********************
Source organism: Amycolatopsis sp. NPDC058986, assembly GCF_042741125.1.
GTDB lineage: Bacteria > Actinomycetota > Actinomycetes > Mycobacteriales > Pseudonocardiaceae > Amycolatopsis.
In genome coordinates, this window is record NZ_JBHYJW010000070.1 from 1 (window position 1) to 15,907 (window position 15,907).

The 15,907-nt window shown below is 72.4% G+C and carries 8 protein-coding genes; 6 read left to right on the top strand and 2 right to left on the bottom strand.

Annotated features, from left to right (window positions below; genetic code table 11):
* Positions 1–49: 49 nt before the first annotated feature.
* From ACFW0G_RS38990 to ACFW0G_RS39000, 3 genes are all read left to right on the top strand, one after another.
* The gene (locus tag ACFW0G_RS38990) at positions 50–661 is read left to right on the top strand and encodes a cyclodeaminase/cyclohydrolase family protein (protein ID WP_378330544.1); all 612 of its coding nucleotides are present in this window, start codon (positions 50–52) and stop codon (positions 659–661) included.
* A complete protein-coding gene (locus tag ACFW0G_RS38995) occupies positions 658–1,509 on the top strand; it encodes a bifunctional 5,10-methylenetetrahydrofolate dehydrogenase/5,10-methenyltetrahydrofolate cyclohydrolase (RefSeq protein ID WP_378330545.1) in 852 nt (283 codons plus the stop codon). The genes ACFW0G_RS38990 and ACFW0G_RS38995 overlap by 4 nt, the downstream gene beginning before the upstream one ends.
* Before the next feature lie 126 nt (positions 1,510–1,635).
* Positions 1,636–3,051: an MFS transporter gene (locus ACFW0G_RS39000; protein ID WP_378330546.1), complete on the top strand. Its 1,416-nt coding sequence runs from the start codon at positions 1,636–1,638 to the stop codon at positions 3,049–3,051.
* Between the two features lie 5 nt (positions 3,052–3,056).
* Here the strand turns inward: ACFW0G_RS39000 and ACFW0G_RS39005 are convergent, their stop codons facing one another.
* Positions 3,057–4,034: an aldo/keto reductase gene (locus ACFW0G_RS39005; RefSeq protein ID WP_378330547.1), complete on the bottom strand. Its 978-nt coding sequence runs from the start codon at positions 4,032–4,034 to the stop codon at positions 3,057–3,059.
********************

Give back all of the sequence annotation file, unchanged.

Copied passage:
Source organism: Amycolatopsis sp. NPDC058986, assembly GCF_042741125.1.
GTDB lineage: Bacteria > Actinomycetota > Actinomycetes > Mycobacteriales > Pseudonocardiaceae > Amycolatopsis.
In genome coordinates, this window is record NZ_JBHYJW010000070.1 from 1 (window position 1) to 15,907 (window position 15,907).

The 15,907-nt window shown below is 72.4% G+C and carries 8 protein-coding genes; 6 read left to right on the top strand and 2 right to left on the bottom strand.

Annotated features, from left to right (window positions below; genetic code table 11):
* Positions 1–49: 49 nt before the first annotated feature.
* From ACFW0G_RS38990 to ACFW0G_RS39000, 3 genes are all read left to right on the top strand, one after another.
* The gene (locus tag ACFW0G_RS38990) at positions 50–661 is read left to right on the top strand and encodes a cyclodeaminase/cyclohydrolase family protein (protein ID WP_378330544.1); all 612 of its coding nucleotides are present in this window, start codon (positions 50–52) and stop codon (positions 659–661) included.
* A complete protein-coding gene (locus tag ACFW0G_RS38995) occupies positions 658–1,509 on the top strand; it encodes a bifunctional 5,10-methylenetetrahydrofolate dehydrogenase/5,10-methenyltetrahydrofolate cyclohydrolase (RefSeq protein ID WP_378330545.1) in 852 nt (283 codons plus the stop codon). The genes ACFW0G_RS38990 and ACFW0G_RS38995 overlap by 4 nt, the downstream gene beginning before the upstream one ends.
* Before the next feature lie 126 nt (positions 1,510–1,635).
* Positions 1,636–3,051: an MFS transporter gene (locus ACFW0G_RS39000; protein ID WP_378330546.1), complete on the top strand. Its 1,416-nt coding sequence runs from the start codon at positions 1,636–1,638 to the stop codon at positions 3,049–3,051.
* Between the two features lie 5 nt (positions 3,052–3,056).
* Here the strand turns inward: ACFW0G_RS39000 and ACFW0G_RS39005 are convergent, their stop codons facing one another.
* Positions 3,057–4,034: an aldo/keto reductase gene (locus ACFW0G_RS39005; RefSeq protein ID WP_378330547.1), complete on the bottom strand. Its 978-nt coding sequence runs from the start codon at positions 4,032–4,034 to the stop codon at positions 3,057–3,059.